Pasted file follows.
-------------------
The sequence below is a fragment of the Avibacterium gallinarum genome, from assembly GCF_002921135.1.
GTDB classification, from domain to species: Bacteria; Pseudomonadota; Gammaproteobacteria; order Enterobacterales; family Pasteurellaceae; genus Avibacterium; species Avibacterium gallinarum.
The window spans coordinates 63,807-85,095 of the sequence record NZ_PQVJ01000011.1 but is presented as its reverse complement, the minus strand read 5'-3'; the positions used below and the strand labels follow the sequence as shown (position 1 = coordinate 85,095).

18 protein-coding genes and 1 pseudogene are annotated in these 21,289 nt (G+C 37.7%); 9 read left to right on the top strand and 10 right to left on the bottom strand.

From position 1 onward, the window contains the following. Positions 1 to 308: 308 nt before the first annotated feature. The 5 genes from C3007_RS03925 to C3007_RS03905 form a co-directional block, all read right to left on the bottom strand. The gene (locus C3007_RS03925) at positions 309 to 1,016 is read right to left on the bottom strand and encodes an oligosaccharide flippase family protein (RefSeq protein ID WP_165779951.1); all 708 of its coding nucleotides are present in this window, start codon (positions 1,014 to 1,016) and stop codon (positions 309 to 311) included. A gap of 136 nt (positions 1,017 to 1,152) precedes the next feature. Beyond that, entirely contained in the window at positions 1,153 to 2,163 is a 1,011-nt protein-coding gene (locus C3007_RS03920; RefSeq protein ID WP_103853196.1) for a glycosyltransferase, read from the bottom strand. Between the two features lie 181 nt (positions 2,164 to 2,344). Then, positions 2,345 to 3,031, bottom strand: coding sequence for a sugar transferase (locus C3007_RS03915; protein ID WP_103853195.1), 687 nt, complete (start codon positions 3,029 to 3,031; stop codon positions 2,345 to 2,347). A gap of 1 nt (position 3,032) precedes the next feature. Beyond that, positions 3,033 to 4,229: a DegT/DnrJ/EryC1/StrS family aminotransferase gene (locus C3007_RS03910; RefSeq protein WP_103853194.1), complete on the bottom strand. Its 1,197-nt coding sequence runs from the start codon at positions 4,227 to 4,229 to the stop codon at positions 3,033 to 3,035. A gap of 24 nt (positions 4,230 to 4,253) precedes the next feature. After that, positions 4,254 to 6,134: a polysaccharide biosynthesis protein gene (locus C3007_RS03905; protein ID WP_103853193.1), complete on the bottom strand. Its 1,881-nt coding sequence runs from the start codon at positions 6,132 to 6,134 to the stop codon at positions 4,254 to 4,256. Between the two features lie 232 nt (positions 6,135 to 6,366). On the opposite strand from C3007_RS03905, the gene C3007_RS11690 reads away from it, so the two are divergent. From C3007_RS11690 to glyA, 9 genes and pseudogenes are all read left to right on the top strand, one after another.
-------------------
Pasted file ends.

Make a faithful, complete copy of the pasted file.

The sequence below is a fragment of the Avibacterium gallinarum genome, from assembly GCF_002921135.1.
GTDB classification, from domain to species: Bacteria; Pseudomonadota; Gammaproteobacteria; order Enterobacterales; family Pasteurellaceae; genus Avibacterium; species Avibacterium gallinarum.
The window spans coordinates 63,807-85,095 of the sequence record NZ_PQVJ01000011.1 but is presented as its reverse complement, the minus strand read 5'-3'; the positions used below and the strand labels follow the sequence as shown (position 1 = coordinate 85,095).

18 protein-coding genes and 1 pseudogene are annotated in these 21,289 nt (G+C 37.7%); 9 read left to right on the top strand and 10 right to left on the bottom strand.

From position 1 onward, the window contains the following. Positions 1 to 308: 308 nt before the first annotated feature. The 5 genes from C3007_RS03925 to C3007_RS03905 form a co-directional block, all read right to left on the bottom strand. The gene (locus C3007_RS03925) at positions 309 to 1,016 is read right to left on the bottom strand and encodes an oligosaccharide flippase family protein (RefSeq protein ID WP_165779951.1); all 708 of its coding nucleotides are present in this window, start codon (positions 1,014 to 1,016) and stop codon (positions 309 to 311) included. A gap of 136 nt (positions 1,017 to 1,152) precedes the next feature. Beyond that, entirely contained in the window at positions 1,153 to 2,163 is a 1,011-nt protein-coding gene (locus C3007_RS03920; RefSeq protein ID WP_103853196.1) for a glycosyltransferase, read from the bottom strand. Between the two features lie 181 nt (positions 2,164 to 2,344). Then, positions 2,345 to 3,031, bottom strand: coding sequence for a sugar transferase (locus C3007_RS03915; protein ID WP_103853195.1), 687 nt, complete (start codon positions 3,029 to 3,031; stop codon positions 2,345 to 2,347). A gap of 1 nt (position 3,032) precedes the next feature. Beyond that, positions 3,033 to 4,229: a DegT/DnrJ/EryC1/StrS family aminotransferase gene (locus C3007_RS03910; RefSeq protein WP_103853194.1), complete on the bottom strand. Its 1,197-nt coding sequence runs from the start codon at positions 4,227 to 4,229 to the stop codon at positions 3,033 to 3,035. A gap of 24 nt (positions 4,230 to 4,253) precedes the next feature. After that, positions 4,254 to 6,134: a polysaccharide biosynthesis protein gene (locus C3007_RS03905; protein ID WP_103853193.1), complete on the bottom strand. Its 1,881-nt coding sequence runs from the start codon at positions 6,132 to 6,134 to the stop codon at positions 4,254 to 4,256. Between the two features lie 232 nt (positions 6,135 to 6,366). On the opposite strand from C3007_RS03905, the gene C3007_RS11690 reads away from it, so the two are divergent. From C3007_RS11690 to glyA, 9 genes and pseudogenes are all read left to right on the top strand, one after another.